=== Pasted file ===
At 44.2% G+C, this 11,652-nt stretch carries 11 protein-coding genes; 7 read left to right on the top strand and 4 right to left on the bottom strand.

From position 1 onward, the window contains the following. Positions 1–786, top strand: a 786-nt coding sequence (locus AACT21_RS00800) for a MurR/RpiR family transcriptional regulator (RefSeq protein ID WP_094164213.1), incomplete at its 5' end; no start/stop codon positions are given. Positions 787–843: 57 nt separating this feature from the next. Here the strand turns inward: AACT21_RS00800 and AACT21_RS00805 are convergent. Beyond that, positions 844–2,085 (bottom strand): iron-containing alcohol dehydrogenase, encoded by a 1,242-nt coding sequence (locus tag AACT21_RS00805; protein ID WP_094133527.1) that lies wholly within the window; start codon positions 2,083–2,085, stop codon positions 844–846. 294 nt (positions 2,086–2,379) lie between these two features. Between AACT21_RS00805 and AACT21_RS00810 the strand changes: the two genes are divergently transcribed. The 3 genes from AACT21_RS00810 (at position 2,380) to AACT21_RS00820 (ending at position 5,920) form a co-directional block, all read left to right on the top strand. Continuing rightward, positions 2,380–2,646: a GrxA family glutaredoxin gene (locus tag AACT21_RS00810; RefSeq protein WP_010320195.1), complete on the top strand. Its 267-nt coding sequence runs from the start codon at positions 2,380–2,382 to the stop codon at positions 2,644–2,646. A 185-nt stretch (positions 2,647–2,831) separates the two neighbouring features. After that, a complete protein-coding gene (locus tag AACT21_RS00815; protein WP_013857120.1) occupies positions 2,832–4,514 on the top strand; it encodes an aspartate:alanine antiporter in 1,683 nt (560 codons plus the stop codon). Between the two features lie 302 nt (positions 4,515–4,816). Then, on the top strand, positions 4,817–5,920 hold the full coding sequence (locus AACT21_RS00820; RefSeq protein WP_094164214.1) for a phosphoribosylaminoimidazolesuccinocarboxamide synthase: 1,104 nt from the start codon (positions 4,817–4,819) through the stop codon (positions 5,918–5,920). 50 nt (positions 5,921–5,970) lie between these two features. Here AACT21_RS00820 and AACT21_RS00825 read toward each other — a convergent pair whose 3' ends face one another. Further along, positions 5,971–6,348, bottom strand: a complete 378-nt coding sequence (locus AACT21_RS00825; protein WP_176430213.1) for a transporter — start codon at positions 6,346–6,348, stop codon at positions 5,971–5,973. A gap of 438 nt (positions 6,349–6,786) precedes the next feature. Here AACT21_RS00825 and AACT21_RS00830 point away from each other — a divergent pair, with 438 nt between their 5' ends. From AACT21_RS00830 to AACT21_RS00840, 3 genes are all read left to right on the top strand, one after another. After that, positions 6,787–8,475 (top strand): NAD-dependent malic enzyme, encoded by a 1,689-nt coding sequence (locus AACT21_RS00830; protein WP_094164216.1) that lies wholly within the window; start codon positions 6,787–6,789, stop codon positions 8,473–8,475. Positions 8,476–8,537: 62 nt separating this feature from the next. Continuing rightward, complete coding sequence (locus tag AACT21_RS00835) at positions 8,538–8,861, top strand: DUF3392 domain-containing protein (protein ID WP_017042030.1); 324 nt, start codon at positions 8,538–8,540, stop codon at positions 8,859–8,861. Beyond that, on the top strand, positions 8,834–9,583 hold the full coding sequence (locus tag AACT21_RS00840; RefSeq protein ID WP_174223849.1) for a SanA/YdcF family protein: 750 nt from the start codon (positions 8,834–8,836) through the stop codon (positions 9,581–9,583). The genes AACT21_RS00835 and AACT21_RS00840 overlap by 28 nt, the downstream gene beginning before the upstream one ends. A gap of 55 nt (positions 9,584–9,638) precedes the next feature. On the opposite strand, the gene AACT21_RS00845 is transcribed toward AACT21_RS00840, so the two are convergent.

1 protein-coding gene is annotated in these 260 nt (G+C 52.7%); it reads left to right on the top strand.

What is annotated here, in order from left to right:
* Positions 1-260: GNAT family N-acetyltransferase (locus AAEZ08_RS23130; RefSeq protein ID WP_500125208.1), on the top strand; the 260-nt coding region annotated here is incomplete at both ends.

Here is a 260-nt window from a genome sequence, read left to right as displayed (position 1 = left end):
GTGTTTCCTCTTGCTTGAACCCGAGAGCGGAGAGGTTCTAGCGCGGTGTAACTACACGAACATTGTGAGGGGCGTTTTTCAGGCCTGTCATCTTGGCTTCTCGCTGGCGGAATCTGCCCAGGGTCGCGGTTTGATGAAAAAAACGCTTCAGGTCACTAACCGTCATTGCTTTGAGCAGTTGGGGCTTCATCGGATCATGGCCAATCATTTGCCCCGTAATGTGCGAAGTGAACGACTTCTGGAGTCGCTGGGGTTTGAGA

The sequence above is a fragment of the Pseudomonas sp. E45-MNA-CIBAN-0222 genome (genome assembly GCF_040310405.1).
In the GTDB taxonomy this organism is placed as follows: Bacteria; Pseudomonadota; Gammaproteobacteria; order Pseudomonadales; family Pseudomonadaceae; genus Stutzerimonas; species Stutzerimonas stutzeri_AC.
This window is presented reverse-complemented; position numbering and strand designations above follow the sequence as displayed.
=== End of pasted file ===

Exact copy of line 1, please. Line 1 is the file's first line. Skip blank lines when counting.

At 44.2% G+C, this 11,652-nt stretch carries 11 protein-coding genes; 7 read left to right on the top strand and 4 right to left on the bottom strand.